Well, we reached chevron, and we go around and see (explanation). The professor-in-disguise tells everyone that its interesting that esavs head is also buried in Mearat HaMachpela (elaborate?)

Suddenly, on the very steps of Mearat HaMachpela, we found the following note:

2) We are in the desert up on a high place. We just heard from a messanger that snuck in that Yerushalayim gell to the romans we trust hashem, but were also very afraid. Our leader Mordechai ben Yair is deep in thought. The Romans are surrounding us and they are getting closer and closer. We don't want to surrender because then we'll be their slaves and our Jewish identities will be lost. As long as were alive, we will never give up... (Masada)

(help them figure it out give them extra clues: this place is a city built upon a mountain in the desert; tell them its a very popular tourism sight our days; with no hope, givethem the letters, or start out the word) wow. That feels inspiring. But why would the professor come here? Here of all the places (explanation). The professor-in-disguie explains how the massada people trusted the wind to be in their aid, to blow the fire onto the big tower the Romans built, but the wind was against them and their whole wall was burned down.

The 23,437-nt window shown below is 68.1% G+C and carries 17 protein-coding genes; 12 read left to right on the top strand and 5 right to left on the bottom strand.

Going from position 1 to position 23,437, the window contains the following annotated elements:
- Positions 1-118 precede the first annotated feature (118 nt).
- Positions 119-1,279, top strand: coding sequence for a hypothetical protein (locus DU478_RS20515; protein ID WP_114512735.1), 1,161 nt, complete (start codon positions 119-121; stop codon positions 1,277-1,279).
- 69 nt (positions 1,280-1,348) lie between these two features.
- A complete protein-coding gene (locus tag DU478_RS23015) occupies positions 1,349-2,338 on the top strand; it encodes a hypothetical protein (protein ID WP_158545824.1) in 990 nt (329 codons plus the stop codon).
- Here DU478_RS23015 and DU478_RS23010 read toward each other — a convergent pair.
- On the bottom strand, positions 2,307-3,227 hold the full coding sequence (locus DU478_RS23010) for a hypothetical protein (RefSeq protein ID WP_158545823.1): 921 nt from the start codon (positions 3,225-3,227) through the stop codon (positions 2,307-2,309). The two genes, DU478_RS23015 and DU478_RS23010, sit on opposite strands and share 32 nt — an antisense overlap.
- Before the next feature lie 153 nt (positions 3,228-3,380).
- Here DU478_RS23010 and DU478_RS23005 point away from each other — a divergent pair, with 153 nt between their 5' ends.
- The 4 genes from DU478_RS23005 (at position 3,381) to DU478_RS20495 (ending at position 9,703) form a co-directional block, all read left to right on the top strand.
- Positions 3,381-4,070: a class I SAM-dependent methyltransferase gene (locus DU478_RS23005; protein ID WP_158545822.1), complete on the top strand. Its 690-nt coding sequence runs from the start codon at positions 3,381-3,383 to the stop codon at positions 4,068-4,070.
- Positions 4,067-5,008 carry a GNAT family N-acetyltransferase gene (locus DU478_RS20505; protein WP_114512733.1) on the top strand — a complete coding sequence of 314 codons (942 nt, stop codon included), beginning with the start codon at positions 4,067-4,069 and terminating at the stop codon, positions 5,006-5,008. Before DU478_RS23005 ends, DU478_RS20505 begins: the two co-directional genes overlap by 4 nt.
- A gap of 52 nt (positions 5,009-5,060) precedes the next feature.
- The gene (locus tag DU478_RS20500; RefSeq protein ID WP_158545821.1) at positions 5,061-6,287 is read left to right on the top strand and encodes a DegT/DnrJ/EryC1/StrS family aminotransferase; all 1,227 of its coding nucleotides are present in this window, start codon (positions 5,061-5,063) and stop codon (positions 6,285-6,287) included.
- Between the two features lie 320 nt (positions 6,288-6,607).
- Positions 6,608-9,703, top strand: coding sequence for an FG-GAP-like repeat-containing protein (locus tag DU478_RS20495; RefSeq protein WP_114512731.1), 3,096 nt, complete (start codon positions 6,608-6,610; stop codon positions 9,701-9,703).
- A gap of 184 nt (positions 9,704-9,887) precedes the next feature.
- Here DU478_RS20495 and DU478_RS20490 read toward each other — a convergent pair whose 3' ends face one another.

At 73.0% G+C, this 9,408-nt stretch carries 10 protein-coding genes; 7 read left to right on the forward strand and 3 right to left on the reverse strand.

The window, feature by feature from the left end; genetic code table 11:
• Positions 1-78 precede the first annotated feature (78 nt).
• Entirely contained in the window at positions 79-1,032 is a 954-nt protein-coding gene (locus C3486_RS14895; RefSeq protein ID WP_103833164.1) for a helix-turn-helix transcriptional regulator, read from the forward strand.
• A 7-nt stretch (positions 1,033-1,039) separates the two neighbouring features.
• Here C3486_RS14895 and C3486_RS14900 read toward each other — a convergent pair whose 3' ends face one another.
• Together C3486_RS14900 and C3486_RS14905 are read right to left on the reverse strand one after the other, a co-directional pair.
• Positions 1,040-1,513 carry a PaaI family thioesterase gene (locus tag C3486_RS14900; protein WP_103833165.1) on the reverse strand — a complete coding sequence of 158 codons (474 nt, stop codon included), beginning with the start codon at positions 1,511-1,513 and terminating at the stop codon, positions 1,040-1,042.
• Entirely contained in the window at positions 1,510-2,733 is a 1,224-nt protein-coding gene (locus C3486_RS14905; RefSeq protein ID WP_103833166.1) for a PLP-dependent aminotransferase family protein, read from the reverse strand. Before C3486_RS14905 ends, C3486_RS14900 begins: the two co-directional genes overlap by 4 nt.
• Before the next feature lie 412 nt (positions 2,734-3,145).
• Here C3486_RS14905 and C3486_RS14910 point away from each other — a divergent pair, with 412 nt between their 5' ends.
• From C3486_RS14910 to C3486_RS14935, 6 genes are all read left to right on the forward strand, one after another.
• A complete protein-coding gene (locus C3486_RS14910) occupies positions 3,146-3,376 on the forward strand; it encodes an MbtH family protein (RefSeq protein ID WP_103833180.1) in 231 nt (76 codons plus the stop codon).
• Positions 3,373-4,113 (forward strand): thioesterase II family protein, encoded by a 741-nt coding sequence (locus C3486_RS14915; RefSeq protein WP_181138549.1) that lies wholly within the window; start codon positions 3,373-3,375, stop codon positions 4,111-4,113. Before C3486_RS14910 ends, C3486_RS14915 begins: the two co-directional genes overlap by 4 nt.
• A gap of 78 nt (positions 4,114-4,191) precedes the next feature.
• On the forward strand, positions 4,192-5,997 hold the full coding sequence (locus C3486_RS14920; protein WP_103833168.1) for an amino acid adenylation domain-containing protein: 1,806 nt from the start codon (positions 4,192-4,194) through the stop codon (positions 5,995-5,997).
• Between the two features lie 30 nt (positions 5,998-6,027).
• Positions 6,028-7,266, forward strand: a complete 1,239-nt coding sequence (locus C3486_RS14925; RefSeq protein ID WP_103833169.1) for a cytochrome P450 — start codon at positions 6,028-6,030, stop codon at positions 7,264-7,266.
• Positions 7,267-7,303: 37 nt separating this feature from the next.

When we looked deep into the big water pools, we found the following note near the wall:

3) Its been many long months many tiring, desperate months spent pushing back the swamps and fighting malaria. But finally, we have something that we can be proud of the first kibbutz in Eretz Yisrael. Were working the land in (Dgania kibbutz)

(they will probably need to be told that its Dgania, but its good enough if they get its a kibbutz). That was a leap of close to two thousand years right there. Do you know why this leap happened? (because the land of Israel was desolate for all that time). You know what the chalutzim did, right? (have them tell you, or you tell them). The professor-in-disguise explains how the malaria were not a disease they were mosquitos who transferred diseases, and thats why they were so dangerous they could carry even life-threatening ills!

It took us a long time to climb the huge eucalyptus trees, but when we finally we made it, we saw this note hanging on to a branch:

4) We settled the land and started to work it after many years of no growth, but theres no water! Were getting so thirsty! Its so hard to work the land, when theres no water. I hope someone named David Ben-Gurion would come up with some kind of an idea to bring water to the middle of the desert - and actually bring us some water! We cant continue like this, here in (Beer Sheva)

I remember some group in Bnei Akiva Cleveland being about shortage of water, and bringing water to the Negev? (they get its beer sheva) but I dont get it. Didnt the professor just visit a chalutzim sight? Whats going on here? The profeesor-in-disguise points out that indeed, David Ben Gurion helped bring the water to beer sheva, but he also encourage people to settle and flourish the negev, and went and lived there himself.